3 Ways to Keep Learning That You Can Do TODAY

Ray LeBlond said that you learn something every day if you pay attention. These words convey intentionality and a disciplined approach to gaining more knowledge and wisdom. The day that people stop learning–whether we are conscious of it or not–is the day that we stop growing. A few implications of not growing include a literal brain decline, stifled creativity, poor decision-making, and more. Here are 5 ways for you to sharpen your mind and expand yourself through learning:

  1. Make use of your online resources. Innovation won’t stop and the internet is here to stay. But instead of being slaves to our screens, we can choose to be its master by being deliberate about the media we consume. Maximize the free resources that the Web has to offer instead of scrolling mindlessly on social media. Want to earn a degree but don’t have the time to attend classes? Take online courses. Collectives like TED have TED-Ed  where bite-sized information is presented in engaging videos. Subscriptions like Scribd allow you to explore books, audiobooks, and articles on-the-go. There is no shortage of resources that suit everyone’s learning styles.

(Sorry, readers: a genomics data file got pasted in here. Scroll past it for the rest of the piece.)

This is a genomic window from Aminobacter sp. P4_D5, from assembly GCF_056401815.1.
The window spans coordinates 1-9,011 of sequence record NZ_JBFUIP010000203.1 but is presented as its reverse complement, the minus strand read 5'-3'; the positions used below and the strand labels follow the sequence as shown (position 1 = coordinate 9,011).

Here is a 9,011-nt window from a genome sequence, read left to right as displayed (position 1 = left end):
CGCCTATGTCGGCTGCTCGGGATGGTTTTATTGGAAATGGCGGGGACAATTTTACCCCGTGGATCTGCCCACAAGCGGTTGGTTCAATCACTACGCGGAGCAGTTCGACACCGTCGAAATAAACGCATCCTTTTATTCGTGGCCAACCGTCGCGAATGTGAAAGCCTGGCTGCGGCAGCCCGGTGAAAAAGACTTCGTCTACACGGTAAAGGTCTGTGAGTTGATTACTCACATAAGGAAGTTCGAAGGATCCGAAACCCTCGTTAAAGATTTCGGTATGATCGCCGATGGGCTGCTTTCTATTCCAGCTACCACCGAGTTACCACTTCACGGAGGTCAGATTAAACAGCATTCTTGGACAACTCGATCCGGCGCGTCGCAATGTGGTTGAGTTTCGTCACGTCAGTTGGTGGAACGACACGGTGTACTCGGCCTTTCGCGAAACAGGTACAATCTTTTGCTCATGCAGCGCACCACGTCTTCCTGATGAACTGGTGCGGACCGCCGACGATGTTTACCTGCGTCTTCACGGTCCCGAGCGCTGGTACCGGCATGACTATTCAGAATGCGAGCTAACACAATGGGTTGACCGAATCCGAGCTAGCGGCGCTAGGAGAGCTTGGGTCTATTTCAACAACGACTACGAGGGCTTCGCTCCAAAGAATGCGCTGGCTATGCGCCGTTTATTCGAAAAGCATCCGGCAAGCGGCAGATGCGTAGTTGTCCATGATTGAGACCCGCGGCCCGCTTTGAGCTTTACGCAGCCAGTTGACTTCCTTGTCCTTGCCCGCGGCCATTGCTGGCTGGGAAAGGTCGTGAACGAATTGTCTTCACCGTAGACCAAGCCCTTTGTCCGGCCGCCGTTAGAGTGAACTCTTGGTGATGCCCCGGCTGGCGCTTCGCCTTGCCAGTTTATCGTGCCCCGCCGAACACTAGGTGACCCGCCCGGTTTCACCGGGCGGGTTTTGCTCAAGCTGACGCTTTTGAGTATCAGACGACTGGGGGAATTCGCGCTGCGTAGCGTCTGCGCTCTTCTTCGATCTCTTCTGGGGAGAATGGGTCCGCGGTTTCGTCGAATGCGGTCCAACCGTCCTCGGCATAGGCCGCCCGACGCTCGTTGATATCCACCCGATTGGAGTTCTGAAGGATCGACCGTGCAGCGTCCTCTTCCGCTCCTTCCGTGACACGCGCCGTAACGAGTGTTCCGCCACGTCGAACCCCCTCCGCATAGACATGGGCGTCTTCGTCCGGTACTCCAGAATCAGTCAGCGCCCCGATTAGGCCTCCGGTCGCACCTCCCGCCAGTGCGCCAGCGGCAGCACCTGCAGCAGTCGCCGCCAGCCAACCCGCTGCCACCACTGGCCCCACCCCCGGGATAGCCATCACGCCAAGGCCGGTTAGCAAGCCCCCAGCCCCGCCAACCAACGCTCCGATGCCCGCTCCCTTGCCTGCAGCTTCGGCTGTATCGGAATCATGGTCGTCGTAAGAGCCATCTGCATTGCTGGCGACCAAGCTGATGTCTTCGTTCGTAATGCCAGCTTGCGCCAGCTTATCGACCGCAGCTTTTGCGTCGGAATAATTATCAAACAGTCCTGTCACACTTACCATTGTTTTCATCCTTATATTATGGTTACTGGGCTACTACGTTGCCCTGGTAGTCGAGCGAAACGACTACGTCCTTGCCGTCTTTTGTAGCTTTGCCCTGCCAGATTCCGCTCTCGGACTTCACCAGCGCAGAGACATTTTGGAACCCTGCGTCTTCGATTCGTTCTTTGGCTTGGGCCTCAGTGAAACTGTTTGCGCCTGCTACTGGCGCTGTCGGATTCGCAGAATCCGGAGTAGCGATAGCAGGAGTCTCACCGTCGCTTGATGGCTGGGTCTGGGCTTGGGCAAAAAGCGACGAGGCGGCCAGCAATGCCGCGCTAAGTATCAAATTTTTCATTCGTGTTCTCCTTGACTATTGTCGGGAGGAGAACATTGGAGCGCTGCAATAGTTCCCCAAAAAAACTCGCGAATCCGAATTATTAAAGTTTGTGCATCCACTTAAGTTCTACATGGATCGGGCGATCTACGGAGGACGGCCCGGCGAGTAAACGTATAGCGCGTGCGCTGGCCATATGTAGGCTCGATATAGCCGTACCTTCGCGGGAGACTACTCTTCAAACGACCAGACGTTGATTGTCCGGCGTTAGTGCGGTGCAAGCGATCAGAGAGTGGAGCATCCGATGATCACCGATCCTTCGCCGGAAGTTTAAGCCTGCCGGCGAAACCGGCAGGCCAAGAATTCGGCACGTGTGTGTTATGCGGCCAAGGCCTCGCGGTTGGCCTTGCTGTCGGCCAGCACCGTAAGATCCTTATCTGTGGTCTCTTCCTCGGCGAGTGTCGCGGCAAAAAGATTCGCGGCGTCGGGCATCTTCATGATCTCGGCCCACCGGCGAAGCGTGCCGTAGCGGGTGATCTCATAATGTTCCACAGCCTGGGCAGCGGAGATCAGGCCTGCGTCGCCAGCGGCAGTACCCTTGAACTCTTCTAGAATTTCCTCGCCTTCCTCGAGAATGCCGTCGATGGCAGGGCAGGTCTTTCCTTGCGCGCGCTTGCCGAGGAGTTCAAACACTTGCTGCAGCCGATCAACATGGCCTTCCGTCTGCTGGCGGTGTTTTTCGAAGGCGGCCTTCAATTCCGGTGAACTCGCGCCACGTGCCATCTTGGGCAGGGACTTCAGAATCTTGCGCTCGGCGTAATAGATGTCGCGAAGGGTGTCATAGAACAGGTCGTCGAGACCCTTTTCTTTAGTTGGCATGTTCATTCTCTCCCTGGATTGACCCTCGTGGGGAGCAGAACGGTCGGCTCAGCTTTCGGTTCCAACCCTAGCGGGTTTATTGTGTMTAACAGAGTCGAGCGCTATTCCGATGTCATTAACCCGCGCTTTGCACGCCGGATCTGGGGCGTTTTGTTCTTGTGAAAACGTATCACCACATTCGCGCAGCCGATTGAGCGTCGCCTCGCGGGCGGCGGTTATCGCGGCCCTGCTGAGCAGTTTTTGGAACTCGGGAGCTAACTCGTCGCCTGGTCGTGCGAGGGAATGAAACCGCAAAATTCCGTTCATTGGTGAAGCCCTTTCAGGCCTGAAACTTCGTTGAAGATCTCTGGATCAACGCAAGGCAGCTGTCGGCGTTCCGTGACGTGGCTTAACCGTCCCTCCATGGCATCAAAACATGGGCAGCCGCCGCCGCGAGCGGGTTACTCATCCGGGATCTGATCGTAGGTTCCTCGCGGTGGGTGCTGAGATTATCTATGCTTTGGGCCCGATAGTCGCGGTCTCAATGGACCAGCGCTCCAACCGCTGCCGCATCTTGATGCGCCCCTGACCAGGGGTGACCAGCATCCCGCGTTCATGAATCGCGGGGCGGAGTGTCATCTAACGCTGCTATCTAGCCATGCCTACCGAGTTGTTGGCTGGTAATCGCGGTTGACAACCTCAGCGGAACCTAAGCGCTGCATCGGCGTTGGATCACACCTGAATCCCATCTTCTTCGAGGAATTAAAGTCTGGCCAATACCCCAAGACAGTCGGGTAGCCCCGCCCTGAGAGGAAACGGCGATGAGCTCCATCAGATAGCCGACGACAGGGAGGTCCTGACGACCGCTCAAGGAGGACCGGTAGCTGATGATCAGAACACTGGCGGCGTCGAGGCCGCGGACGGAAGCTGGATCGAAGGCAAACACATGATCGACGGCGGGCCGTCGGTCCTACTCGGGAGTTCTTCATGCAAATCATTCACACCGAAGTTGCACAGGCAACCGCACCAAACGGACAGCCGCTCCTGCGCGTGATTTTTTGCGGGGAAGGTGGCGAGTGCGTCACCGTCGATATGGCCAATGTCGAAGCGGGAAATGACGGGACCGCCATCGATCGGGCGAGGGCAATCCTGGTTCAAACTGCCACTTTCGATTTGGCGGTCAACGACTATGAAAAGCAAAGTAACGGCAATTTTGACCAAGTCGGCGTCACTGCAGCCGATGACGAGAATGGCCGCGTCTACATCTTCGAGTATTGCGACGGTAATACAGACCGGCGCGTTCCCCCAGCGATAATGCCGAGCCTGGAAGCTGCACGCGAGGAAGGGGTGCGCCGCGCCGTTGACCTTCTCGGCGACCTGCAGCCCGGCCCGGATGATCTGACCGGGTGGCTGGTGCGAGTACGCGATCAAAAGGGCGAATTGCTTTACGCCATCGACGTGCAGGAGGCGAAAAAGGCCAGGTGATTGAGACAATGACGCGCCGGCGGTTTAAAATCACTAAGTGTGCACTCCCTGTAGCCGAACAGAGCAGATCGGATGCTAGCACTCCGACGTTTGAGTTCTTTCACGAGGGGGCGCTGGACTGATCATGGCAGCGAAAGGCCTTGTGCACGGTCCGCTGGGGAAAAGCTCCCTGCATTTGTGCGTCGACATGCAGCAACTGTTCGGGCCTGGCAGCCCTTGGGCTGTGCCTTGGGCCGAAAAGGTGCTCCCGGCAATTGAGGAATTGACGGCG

2.  Have one-on-one talks with someone who shares a different viewpoint. Science fiction writer Robert A. Heinlein said that he has never learned from a man who agreed with him. While you can always learn from someone who does agree with you, you gain a richer perspective from someone who challenges your own views. Here we are not promoting diatribes but rather a thoughtful dialogue. Meaningful discussions seem to be a lost art these days but proves to be valuable for personal growth. Approach conversations with an open mind, be slow to speak and quick to listen. You will emerge from the exchange with new ideas, new perspectives, and perhaps a new friend.
  3.  Change it up. If you’re always in the city, schedule time to visit the park and get some greenery. Opt to work in a coffee shop instead of your office. Wake up earlier than usual and see how you feel. Listen to that jazz artist that your colleague has been telling you about. Take a different route when you go jogging. See where we’re getting at here? Incorporate new experiences into your day even if they are small ones. Your brain will thank you for it.

So in an age filled with information overload, pursue critical thinking, engage in what makes you feel alive, don’t be afraid to have disagreements and to switch up your routine. Being intentional about continuous learning will help you solve problems creatively, influence others more effectively, and improve your quality of life.

 

 

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